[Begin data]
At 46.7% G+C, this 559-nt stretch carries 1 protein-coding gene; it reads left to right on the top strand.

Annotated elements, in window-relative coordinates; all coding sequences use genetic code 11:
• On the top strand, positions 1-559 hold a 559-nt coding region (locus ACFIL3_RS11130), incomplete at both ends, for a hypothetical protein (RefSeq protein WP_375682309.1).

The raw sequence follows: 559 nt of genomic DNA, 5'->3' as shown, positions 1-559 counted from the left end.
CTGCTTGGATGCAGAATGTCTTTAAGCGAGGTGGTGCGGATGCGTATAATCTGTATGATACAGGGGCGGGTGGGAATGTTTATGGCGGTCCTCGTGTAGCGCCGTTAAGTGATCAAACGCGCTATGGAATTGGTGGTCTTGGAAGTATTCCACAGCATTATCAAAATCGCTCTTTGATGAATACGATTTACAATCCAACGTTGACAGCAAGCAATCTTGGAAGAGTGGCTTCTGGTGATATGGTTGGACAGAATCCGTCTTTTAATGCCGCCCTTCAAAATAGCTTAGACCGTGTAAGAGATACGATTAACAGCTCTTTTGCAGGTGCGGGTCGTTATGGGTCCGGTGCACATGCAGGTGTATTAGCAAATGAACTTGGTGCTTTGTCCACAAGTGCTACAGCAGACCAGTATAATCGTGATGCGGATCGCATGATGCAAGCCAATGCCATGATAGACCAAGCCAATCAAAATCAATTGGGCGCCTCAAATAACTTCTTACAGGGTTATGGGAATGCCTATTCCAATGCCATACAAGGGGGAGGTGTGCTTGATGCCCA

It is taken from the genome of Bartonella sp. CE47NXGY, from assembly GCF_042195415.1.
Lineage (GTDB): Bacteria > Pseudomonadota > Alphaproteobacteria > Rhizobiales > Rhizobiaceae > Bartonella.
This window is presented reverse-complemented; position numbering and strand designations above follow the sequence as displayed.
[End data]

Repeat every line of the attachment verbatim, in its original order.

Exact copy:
At 46.7% G+C, this 559-nt stretch carries 1 protein-coding gene; it reads left to right on the top strand.

Annotated elements, in window-relative coordinates; all coding sequences use genetic code 11:
• On the top strand, positions 1-559 hold a 559-nt coding region (locus ACFIL3_RS11130), incomplete at both ends, for a hypothetical protein (RefSeq protein WP_375682309.1).

The raw sequence follows: 559 nt of genomic DNA, 5'->3' as shown, positions 1-559 counted from the left end.
CTGCTTGGATGCAGAATGTCTTTAAGCGAGGTGGTGCGGATGCGTATAATCTGTATGATACAGGGGCGGGTGGGAATGTTTATGGCGGTCCTCGTGTAGCGCCGTTAAGTGATCAAACGCGCTATGGAATTGGTGGTCTTGGAAGTATTCCACAGCATTATCAAAATCGCTCTTTGATGAATACGATTTACAATCCAACGTTGACAGCAAGCAATCTTGGAAGAGTGGCTTCTGGTGATATGGTTGGACAGAATCCGTCTTTTAATGCCGCCCTTCAAAATAGCTTAGACCGTGTAAGAGATACGATTAACAGCTCTTTTGCAGGTGCGGGTCGTTATGGGTCCGGTGCACATGCAGGTGTATTAGCAAATGAACTTGGTGCTTTGTCCACAAGTGCTACAGCAGACCAGTATAATCGTGATGCGGATCGCATGATGCAAGCCAATGCCATGATAGACCAAGCCAATCAAAATCAATTGGGCGCCTCAAATAACTTCTTACAGGGTTATGGGAATGCCTATTCCAATGCCATACAAGGGGGAGGTGTGCTTGATGCCCA

It is taken from the genome of Bartonella sp. CE47NXGY, from assembly GCF_042195415.1.
Lineage (GTDB): Bacteria > Pseudomonadota > Alphaproteobacteria > Rhizobiales > Rhizobiaceae > Bartonella.
This window is presented reverse-complemented; position numbering and strand designations above follow the sequence as displayed.